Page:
I’ve given Jaws a lot of shit over the past several years. Everyone claims it as the movie that made them afraid to go into the water, yet the cameras stay mostly on-land, following Amity’s mayorial quabbles over keeping the beach open for season. Even after Brody finally hits the water, he spends at least a half hour of the film shooting barrels at nothing, debating just how many it will take before the shark finally surfaces. Nothing happens for a long time until, in the last fifteen minutes, the great white goes apeshit and destroys half the boat, mauls a diving cage and devours Quint whole. It’s an awesome finale to an otherwise slow-paced, seemingly dated film. After watching Piranha 3-D, I take it all back—Jaws is a masterpiece of the deep-sea horror genre. Making a scary film set in the oceans seems like a no-brainer; most people are at least a little terrified of sea monsters, only around ten percent of the ocean floor has been explored, and the more new fish we discover, the more horrific and monstrous they become. The question then is how Alexandre Aja’s Piranha 3-D turned out so boring. Sure, it’s not trying to be Jaws and makes no claim to be—it’s a B-movie homage/lampoon. But like Snakes on a Plane and any number of other “tongue-in-cheek” genre send-ups, the joke wore thin in the trailer, leaving little more than a stupid, slow mess of poor acting, writing and filmmaking to slog through.
The story begins after a nameless fisherman drops his beer bottle in Arizona’s very own Lake Victoria, causing a rift in the seabed that reveals—surprise—a bloodthirsty pack of prehistoric piranha. Spring Break arrives just a few days later, bringing with it fleets of horny college students, jiggly-boobed porn “actresses”, and a cartoonish beach party that would feel shameful even on MTV. Julie Forster (Elisabeth Shue), a thick-skinned cop and mother of three, is none too happy with the Spring Breakers’ arrival and appoints Jake, her oldest son, to watch his brother and sister while she oversees the beachside hootenanny. However, after one of her partners is devoured in a piranha orgy of flesh-chewing and bad CGI, she makes it her quest to close the lake and save everyone from a tragic Spring Break Death-a-thon. Meanwhile, Jake, lured from his babysitting duties by Kelly Brooks’ bodacious three-dee boobies, sets off with Jerry O’Connell on the “Wild Wild Girls” boat to scout awesome territories where the girls can parasail topless, skim water topless, and swim under a boat topless. In case you’re wondering, yes, they go out on the very same piranha-infested lake Jake’s mother is trying to evacuate. Some other crap happens, Jake’s brother and sister get marooned on an inner-lake island, and you really don’t care what else is going on. Here’s what you need to know about Piranha 3-D: gory gore and three dee titties. If that’s what you’re looking for it delivers in droves.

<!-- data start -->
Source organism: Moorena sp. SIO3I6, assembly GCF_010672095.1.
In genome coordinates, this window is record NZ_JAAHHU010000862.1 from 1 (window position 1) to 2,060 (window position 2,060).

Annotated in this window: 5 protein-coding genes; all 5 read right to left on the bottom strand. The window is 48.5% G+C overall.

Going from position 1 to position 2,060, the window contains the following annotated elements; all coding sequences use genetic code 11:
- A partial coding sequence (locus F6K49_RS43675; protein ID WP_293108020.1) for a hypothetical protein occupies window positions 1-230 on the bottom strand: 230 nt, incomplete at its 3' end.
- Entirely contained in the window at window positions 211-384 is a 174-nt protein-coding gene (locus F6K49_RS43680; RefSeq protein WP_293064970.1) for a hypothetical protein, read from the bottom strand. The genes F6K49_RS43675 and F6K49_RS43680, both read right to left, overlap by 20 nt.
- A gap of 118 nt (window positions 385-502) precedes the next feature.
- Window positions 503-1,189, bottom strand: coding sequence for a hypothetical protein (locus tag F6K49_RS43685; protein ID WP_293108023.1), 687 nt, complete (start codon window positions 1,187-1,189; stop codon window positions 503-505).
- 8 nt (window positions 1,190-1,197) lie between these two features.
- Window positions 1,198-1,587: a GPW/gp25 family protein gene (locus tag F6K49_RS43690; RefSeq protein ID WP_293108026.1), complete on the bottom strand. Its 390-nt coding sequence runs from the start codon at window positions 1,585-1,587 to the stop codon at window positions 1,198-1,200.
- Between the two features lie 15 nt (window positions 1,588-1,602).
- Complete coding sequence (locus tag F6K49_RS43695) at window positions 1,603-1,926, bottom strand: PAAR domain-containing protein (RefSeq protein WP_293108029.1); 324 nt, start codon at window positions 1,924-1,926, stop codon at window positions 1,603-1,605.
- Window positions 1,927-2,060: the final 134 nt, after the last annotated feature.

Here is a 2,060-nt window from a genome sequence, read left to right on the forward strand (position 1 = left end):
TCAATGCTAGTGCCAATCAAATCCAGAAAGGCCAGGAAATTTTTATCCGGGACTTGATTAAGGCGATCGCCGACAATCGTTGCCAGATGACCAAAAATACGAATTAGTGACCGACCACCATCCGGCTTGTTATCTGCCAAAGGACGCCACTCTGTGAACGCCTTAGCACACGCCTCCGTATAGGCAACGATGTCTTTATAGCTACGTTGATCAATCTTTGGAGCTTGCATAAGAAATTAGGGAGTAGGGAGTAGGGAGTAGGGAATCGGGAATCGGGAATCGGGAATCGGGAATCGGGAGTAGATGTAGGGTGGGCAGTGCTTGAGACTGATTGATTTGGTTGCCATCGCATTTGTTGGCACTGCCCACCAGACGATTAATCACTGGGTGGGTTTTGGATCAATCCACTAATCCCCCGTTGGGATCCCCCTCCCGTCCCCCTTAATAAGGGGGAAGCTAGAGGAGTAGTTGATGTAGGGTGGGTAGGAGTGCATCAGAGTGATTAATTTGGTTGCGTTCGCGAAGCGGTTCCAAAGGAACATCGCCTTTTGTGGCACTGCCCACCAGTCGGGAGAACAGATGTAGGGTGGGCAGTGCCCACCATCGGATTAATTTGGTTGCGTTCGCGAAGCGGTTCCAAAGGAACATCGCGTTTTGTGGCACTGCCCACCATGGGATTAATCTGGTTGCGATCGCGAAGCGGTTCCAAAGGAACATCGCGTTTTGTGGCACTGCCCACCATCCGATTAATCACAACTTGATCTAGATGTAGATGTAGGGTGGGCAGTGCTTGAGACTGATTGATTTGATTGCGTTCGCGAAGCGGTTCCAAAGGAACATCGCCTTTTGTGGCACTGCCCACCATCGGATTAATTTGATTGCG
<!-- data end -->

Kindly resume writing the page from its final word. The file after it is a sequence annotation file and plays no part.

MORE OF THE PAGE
Unfortunately it doesn’t do much else. Christopher Lloyd steals the show as a crazed marine biologist who happens to have a fossil of the very piranha type the police are fighting in Lake Victoria sitting on his living room table. If you close your eyes and try really hard you can pretend you’re watching Back to the Future in all of his one and a half scenes. Even Richard Dreyfuss—yes, Matthew fucking Hooper of Jaws fame—can’t prop this film up over anything beyond B-movie schlock. My favorite moment—and it’s the only time I laughed in the whole movie—was watching Deputy Fallon (Ving Rhames) shoot fish with a shotgun. Sure, he uses a boat engine right after, but we saw that in the trailer and it’s slightly feasible; shooting fish with a gun—that’s just insane! Though it set out to lampoon the genre, Piranha 3-D is ultimately just another piece of B-movie trash—trash that will garner high praise more for its director than anything contained within. Aja gave us a quality remake of The Hills Have Eyes and a well-crafted thriller in High Tension, but with Piranha 3-D it seems he lost his edge. It’s an unfunny, boring, by-the-numbers horror flick that would have trouble lining the bottom of Wal-Mart’s five dollar DVD bin.